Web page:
13. A few years back Miss Italia was over 6 feet tall. I think all Italian clothes were instantly re-patterned to fit her. I bought some exercise pants last autumn that had to have 10 ” cut off the legs! I am taller than a lot of Italian ladies my age and not all that short compared to their daughters and granddaughters, so who fits those pants?
     
    I’m always amazed at the lengths of things here, as well. I am just 5’2″ but I am taller than many people I know here in southern Italy. I don’t get it …
     
    Judith in Umbria’s last blog post..Alive!

  14. I always get ziploc bags too, here are other must haves:
    Canadian real maple syrup
    French vanilla coffee
    brita filters
    spices not available or hard to find in Italy
    cheddar cheese
    specialty bakeware
     
    Very similiar to my list, too. I brought back the french vanilla creamers (the liquid/non-refrigerator kind) and I’m loving them! I also bring Velveeta and we bought a small baking dish and spices! *SO* funny!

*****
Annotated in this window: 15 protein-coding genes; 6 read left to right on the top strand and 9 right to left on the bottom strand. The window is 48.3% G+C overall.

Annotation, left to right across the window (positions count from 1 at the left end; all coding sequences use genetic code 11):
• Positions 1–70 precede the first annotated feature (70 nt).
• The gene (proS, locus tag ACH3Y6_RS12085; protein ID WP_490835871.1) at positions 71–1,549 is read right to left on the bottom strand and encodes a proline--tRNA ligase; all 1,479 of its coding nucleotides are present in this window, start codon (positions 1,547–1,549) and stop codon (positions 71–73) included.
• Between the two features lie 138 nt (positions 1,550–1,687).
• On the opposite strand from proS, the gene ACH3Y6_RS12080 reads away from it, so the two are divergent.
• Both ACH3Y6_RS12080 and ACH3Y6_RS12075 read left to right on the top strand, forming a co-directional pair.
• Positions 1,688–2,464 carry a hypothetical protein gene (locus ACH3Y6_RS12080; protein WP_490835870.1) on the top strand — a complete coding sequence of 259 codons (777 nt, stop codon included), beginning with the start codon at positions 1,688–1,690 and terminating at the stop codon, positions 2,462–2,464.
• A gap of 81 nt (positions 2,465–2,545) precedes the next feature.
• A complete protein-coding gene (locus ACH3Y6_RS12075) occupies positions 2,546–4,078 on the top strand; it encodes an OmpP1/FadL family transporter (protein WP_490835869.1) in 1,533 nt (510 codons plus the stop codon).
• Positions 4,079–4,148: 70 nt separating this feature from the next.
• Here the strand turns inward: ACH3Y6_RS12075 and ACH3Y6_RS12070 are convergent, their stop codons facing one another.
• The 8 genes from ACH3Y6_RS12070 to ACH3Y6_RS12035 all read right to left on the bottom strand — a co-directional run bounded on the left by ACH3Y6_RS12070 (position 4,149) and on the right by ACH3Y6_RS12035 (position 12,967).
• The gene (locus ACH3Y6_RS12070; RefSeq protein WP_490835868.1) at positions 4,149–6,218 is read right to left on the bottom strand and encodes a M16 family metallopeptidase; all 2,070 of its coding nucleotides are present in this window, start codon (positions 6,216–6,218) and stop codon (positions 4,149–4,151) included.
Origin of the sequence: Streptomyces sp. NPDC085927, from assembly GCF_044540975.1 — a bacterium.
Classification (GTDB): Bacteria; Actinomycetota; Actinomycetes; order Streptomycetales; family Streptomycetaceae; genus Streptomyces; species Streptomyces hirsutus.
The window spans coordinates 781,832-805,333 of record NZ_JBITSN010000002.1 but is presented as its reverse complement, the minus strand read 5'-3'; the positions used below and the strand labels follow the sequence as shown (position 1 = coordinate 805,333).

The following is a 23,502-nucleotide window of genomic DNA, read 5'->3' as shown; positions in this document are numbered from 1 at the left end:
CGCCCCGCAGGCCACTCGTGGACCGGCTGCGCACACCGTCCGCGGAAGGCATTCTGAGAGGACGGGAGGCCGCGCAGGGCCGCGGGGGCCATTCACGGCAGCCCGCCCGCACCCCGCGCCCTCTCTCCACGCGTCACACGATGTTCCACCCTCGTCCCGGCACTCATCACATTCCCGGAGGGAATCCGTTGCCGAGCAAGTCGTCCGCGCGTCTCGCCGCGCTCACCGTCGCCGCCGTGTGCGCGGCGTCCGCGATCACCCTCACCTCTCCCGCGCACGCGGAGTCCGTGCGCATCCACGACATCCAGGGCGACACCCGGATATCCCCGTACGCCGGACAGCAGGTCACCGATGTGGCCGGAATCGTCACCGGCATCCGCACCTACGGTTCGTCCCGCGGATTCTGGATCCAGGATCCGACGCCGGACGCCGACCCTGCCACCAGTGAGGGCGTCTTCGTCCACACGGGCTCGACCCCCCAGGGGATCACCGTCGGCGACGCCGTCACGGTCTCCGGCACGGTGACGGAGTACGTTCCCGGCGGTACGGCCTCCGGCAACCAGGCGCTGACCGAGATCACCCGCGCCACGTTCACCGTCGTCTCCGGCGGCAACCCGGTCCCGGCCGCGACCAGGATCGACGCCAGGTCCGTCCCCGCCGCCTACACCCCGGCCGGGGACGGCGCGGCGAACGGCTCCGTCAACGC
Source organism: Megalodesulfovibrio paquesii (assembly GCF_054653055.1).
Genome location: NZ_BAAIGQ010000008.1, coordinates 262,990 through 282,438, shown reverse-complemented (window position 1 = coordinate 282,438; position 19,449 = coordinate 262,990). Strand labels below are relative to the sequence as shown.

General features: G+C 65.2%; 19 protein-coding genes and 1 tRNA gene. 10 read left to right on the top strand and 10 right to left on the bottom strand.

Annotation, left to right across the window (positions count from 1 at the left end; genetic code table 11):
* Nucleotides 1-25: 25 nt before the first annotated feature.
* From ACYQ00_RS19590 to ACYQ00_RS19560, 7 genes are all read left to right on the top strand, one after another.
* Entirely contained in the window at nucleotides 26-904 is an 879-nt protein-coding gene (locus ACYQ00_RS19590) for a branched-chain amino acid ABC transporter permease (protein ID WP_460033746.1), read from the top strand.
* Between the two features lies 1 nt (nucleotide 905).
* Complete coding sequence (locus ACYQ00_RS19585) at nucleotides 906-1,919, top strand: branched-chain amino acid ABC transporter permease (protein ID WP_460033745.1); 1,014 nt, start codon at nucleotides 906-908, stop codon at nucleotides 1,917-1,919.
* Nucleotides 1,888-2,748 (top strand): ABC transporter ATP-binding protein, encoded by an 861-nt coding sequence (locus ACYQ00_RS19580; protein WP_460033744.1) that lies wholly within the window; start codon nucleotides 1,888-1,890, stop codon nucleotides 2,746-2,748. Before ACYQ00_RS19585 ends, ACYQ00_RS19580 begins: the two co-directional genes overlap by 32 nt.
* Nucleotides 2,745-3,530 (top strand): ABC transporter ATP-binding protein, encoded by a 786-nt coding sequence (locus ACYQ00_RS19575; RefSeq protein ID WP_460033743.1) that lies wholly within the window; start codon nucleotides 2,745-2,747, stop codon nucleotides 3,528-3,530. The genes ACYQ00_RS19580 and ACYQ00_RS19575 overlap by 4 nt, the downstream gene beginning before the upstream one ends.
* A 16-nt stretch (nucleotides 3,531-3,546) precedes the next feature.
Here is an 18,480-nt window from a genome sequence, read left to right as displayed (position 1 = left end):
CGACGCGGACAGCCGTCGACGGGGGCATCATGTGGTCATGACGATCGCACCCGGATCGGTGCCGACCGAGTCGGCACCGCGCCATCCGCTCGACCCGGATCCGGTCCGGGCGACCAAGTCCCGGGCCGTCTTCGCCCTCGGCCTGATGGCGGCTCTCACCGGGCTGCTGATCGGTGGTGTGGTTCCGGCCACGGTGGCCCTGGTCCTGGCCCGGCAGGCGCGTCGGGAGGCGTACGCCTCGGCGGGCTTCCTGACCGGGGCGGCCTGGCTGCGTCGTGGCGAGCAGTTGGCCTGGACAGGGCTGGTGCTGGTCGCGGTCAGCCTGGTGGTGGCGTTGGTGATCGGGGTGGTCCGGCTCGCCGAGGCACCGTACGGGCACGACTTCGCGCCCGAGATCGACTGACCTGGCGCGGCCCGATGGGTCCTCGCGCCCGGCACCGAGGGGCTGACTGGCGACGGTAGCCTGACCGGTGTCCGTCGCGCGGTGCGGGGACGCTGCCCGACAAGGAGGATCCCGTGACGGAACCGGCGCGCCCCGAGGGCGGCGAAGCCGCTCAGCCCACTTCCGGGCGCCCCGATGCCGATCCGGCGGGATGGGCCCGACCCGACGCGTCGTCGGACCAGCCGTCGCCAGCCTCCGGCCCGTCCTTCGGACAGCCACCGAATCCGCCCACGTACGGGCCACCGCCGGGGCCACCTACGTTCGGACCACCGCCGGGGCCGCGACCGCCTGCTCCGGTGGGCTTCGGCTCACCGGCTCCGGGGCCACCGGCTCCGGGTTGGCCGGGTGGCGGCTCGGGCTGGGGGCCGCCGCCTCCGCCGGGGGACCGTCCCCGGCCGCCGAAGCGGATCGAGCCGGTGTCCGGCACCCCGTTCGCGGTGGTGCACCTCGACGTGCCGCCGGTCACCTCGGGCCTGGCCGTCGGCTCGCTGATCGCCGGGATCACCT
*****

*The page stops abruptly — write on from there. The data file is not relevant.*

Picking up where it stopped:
Joanne at frutto della passione’s last blog post..Barilla Website of the Month January 2009

  15. Cheetos! Esselunga used to have Campbells Cream of tomato soup for less than 1 Euro a can but stopped carrying it. Pickle relish, Buffalo wing sauce, canned bamboo shoots, Minor’s Chicken Base and Oregon Chai tea mix. The really nice thing Obama could do is once a quarter open up the military PX and commisary to Expats in the base areas who don’t qualify to normally shop there. Won’t that stimulate the US economy? I know I would be happy to drop a couple 100 $$$
     
    Great idea! I’d love to spend $ there, as well. There is a store called Lidl that we LOVE here in CZ. I saw buffalo wing seasoning there the other day!! And I love cheetos, too!!
     
    Martha’s last blog post..New Post Office Experiences